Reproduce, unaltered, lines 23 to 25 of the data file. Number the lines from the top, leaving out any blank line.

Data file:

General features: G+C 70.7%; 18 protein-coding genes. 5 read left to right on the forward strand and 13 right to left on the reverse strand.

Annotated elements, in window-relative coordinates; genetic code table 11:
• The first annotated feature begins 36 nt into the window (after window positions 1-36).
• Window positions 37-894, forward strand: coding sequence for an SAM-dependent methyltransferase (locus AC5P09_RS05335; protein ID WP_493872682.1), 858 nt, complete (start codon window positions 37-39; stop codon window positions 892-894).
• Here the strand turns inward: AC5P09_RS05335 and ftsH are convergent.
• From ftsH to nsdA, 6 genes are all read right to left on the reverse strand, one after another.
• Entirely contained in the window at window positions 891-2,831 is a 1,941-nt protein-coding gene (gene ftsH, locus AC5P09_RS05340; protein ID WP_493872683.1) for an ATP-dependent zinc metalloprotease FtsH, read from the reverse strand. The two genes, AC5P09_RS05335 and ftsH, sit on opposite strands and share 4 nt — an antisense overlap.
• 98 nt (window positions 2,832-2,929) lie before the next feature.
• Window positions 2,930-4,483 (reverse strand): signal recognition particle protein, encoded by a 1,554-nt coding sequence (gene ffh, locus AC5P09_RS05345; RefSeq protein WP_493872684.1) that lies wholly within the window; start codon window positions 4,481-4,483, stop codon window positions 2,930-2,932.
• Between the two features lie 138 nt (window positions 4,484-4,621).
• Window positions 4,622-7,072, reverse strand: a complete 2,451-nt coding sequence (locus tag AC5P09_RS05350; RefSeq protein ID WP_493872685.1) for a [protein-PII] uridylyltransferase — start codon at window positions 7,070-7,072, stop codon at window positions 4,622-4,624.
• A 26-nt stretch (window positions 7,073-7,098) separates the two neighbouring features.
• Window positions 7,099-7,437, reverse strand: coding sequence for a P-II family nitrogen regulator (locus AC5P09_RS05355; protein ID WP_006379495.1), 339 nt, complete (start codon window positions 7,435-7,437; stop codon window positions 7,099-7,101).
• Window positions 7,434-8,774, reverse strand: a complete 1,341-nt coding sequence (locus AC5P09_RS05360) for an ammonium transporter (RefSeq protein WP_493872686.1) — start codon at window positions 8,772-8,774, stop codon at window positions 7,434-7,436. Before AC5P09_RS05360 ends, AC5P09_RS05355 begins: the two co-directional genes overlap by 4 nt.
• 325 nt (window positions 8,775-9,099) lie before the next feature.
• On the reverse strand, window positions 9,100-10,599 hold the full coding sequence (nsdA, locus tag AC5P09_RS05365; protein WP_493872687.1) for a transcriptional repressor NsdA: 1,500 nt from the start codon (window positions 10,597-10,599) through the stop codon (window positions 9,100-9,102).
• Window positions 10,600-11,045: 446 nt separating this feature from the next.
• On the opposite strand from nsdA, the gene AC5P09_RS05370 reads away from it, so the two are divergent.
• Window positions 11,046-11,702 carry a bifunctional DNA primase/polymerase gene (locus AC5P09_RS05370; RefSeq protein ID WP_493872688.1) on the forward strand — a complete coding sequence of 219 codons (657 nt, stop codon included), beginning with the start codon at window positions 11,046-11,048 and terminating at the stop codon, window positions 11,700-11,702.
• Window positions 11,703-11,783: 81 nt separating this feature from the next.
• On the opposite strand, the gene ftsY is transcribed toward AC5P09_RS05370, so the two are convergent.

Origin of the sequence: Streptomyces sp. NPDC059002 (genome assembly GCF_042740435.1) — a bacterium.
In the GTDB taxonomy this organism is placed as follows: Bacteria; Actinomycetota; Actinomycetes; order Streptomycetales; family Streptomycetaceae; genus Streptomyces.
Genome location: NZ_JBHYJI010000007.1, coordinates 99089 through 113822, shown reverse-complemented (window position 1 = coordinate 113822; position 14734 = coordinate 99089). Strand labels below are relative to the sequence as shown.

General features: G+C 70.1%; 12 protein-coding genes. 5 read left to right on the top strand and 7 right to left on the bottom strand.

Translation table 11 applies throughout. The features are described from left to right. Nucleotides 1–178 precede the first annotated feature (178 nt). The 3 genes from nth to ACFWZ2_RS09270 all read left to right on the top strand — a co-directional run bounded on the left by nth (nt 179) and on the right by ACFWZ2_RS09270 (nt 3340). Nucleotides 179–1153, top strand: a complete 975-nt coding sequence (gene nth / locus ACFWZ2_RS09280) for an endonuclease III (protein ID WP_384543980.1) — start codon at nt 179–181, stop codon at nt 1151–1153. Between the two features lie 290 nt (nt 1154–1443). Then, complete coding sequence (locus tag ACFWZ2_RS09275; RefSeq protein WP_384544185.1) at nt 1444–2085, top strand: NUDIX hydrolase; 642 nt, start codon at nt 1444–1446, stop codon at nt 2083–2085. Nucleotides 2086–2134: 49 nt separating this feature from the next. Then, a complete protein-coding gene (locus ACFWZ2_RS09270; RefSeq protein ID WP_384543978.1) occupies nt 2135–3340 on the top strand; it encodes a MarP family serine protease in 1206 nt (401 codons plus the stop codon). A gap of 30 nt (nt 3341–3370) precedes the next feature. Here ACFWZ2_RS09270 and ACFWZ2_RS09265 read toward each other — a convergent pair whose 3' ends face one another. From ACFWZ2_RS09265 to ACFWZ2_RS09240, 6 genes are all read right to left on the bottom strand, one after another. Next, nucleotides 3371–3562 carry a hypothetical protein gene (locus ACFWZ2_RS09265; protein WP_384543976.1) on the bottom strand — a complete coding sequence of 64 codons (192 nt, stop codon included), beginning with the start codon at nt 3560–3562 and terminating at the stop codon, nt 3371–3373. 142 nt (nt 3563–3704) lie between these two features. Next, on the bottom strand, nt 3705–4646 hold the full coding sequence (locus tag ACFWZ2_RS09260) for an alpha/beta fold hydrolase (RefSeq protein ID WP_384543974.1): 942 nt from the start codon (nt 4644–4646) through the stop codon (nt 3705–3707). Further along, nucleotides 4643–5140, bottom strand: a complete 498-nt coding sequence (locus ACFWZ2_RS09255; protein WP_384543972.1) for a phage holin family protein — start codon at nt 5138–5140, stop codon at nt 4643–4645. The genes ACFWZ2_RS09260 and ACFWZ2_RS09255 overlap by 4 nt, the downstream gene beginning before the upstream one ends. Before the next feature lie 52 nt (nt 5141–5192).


In the GTDB taxonomy this organism is placed as follows: Bacteria; Actinomycetota; Actinomycetes; order Streptomycetales; family Streptomycetaceae; genus Streptomyces.
Genome location: NZ_JBHYJI010000007.1, coordinates 99089 through 113822, shown reverse-complemented (window position 1 = coordinate 113822; position 14734 = coordinate 99089). Strand labels below are relative to the sequence as shown.

General features: G+C 70.1%; 12 protein-coding genes. 5 read left to right on the top strand and 7 right to left on the bottom strand.